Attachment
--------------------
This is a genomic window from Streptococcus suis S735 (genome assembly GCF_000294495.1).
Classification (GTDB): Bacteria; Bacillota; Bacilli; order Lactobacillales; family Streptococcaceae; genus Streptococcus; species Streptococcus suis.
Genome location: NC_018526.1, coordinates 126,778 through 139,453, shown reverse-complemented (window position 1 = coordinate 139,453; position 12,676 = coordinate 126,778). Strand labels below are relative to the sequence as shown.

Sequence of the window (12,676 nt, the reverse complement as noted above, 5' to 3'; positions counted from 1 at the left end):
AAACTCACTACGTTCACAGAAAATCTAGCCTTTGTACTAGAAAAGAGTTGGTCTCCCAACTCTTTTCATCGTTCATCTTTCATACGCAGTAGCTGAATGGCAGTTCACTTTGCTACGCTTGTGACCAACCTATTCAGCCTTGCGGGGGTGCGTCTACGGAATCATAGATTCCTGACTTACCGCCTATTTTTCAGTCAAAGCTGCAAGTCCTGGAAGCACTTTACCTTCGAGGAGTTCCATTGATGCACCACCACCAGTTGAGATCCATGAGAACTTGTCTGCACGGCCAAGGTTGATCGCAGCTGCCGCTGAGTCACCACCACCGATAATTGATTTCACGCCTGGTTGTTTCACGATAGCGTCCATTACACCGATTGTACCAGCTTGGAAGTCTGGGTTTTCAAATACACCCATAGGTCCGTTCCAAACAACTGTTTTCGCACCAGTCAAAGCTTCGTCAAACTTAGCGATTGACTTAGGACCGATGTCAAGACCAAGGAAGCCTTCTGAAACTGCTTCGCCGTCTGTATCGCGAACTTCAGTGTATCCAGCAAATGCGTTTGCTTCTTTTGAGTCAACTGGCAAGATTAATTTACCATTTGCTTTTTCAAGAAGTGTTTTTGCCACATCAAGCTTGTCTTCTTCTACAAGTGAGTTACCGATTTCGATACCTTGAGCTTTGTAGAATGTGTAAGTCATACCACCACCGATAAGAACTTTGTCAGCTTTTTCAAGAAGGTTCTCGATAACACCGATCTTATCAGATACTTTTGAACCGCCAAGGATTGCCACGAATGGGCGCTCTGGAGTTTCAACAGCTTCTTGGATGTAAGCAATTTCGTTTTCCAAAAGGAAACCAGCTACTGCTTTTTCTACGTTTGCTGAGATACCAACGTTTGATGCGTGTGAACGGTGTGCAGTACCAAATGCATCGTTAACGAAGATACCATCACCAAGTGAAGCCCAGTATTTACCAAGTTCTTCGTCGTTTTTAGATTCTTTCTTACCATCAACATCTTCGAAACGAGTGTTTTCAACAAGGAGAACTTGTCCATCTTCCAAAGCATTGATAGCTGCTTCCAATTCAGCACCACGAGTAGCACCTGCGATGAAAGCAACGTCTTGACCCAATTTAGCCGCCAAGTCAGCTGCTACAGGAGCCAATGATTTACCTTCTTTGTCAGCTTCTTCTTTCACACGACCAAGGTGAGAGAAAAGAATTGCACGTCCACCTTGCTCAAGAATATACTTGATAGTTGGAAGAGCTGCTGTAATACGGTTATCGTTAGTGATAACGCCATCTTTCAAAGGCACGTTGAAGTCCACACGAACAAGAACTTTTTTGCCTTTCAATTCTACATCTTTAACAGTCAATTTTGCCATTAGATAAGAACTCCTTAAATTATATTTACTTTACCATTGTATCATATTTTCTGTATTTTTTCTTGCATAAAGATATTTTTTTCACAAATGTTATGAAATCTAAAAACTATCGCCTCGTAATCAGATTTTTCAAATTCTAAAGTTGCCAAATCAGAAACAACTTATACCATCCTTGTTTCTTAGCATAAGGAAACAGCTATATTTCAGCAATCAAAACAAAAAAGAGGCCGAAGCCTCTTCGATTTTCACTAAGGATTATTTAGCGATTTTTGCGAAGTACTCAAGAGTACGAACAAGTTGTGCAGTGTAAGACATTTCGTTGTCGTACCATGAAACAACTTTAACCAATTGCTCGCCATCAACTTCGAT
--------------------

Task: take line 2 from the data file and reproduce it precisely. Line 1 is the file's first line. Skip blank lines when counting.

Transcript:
Classification (GTDB): Bacteria; Bacillota; Bacilli; order Lactobacillales; family Streptococcaceae; genus Streptococcus; species Streptococcus suis.